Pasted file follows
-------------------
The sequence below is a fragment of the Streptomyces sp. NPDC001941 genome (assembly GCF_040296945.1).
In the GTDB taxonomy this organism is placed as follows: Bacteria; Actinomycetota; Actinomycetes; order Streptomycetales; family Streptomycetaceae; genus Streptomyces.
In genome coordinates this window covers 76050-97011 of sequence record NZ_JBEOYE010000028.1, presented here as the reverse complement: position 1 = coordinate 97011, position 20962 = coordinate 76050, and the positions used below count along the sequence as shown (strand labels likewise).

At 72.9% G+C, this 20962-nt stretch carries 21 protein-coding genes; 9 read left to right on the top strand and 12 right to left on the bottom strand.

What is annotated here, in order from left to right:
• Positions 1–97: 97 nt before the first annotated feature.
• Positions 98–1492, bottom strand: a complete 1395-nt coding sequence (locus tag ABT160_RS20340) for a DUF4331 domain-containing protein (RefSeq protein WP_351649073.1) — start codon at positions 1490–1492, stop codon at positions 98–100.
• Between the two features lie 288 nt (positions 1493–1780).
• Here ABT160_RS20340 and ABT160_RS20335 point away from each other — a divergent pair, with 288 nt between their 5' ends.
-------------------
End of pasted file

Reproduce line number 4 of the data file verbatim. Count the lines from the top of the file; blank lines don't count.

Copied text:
At 72.9% G+C, this 20962-nt stretch carries 21 protein-coding genes; 9 read left to right on the top strand and 12 right to left on the bottom strand.